Difference between revisions of "Machinations Framework"

From MachinationsWiki
Jump to: navigation, search
Line 7: Line 7:
 
These diagrams are also dynamic: their settings can change over time. For example, resources can be spend to improve a source, or the number of resources in pool can negatively affect a converter.
 
These diagrams are also dynamic: their settings can change over time. For example, resources can be spend to improve a source, or the number of resources in pool can negatively affect a converter.
  
<embed src="../Machinations.swf?file=test.xml&nosubmit=true" width="800x" height="600px"> </embed>  
+
<embed src="../MachinationsViewer200.swf?file=../overview.xml" width="600x" height="200px"> </embed>  
  
The most basic elements of these feedback diagrams deal with the flow of resources. The resources themselves are represented by small colored circles that flow through the diagram. In games resources are produced by certain entities or actions, in the diagram these are represented by a [[Source]]. Actions that cause resources to be removed from the game are represented by a [[Drain]]. A [[Pool]] is place where resources are gathered. Usually a player or AI has some sort of influence on how to use the resources that are collected in a pool. Often resources can be sent along different paths from a pool. A [[Knot]] is a place where resources are immediately redistributed. Black lines connecting the elements represent the routes a resource can travel.
+
The most basic elements of these feedback diagrams deal with the flow of resources. The resources themselves are represented by small colored circles that flow through the diagram. In games resources are produced by certain entities or actions, in the diagram these are represented by a [[Source]]. Actions that cause resources to be removed from the game are represented by a [[Drain]]. A [[Pool]] is place where resources are gathered. Usually a player or AI has some sort of influence on how to use the resources that are collected in a pool. Often resources can be sent along different paths from a pool. A [[Knot]] is a place where resources are immediately redistributed. [[Connection|Connections]] between the elements determine the routes a resource can travel.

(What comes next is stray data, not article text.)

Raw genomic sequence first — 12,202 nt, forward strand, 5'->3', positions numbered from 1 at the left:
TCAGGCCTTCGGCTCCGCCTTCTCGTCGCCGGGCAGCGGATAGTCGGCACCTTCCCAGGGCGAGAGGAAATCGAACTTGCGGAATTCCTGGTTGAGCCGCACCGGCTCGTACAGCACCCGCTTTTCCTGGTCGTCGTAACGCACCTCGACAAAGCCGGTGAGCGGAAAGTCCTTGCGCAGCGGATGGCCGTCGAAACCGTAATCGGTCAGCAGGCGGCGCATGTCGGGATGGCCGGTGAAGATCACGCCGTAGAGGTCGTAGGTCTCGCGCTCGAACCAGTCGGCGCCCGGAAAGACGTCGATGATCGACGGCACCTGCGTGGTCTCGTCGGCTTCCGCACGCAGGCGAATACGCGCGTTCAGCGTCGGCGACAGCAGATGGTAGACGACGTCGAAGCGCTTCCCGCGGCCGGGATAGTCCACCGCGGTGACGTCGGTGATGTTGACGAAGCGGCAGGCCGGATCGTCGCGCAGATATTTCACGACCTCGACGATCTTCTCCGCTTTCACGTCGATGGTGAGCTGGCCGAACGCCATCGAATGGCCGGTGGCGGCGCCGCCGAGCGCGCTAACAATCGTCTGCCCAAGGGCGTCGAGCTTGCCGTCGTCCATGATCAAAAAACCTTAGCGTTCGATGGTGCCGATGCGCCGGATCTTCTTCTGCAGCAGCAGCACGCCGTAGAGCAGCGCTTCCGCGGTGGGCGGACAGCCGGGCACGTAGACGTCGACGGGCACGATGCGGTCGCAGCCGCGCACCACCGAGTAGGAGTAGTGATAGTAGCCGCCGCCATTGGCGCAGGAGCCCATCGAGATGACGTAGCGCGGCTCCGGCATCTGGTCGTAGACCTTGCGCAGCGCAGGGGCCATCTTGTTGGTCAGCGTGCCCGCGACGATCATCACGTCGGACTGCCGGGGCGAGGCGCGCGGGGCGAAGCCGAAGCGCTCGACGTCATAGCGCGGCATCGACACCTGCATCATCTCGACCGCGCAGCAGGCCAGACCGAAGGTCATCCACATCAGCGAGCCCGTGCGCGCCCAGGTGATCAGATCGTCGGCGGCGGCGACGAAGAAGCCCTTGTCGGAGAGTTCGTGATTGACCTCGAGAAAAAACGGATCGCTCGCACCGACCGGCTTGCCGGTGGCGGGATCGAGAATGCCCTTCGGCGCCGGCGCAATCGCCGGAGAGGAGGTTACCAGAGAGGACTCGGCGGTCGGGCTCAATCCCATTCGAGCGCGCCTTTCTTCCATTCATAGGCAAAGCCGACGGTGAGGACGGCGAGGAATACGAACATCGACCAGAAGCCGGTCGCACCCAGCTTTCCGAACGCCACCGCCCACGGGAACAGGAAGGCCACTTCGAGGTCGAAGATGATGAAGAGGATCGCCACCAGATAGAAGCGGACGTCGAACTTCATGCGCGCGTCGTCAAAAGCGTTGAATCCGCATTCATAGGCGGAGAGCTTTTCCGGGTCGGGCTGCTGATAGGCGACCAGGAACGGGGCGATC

Apart from resources, sources, drains and pools, these diagram uses state information to communicate between the different elements. State is communicated by state connecters (dotted lines). These communicate a numeric value that corresponds to the number of resources that is currently on an entity.  
+
Apart from resources, sources, drains and pools, these diagram uses state information to communicate between the different elements. State is communicated by [[State Connection|State Connections]] (dotted lines). These communicate a numeric value that corresponds to the number of resources that is currently on an entity.  
  
Elements can fire, a source that fires produces a number of resources, a converter or a drain fires when it has gathered enough resources. Inhibitors links can prevent elements from firing. Normal inhibitors need to pull a resource from another element or prevent the first element from firing. State inhibitors only check if a state is one or more (and do not affect the number of resources pulled).
+
Elements can fire, a source that fires produces a number of resources, a converter or a drain fires when it has gathered enough resources. Sometimes elements are fired automatically, but elements represented with double lines are clickable. These only fire if you click them (and if the diagram is running).  
  
The basic elements of these feedback diagrams are Sources, Drains, Pools, and Knots. A [[Converter]] and a [[Trader]] can be created from a combination of these elements.
+
Elements might also be [[Inhibition|Inhibited]]. Inhibited elements can never fire, not automatically and not in response to a user click.
  
* [[Source|Sources]], [[Drain|Drains]], [[Pool|Pools]], [[Knot|Knots]], [[Converter|Converters]],[[Trader|Traders]], [[Connection|Connections]], [[State Connection|State Connections]], [[Inhibitor|Inhibitors]], [[Duplication]], [[Diagram Settings]]
+
The basic elements of these feedback diagrams are Sources, Drains, Pools, and Knots. [[Converter|Converters]] and [[Trader|Traders]] can be created from a combination of these elements.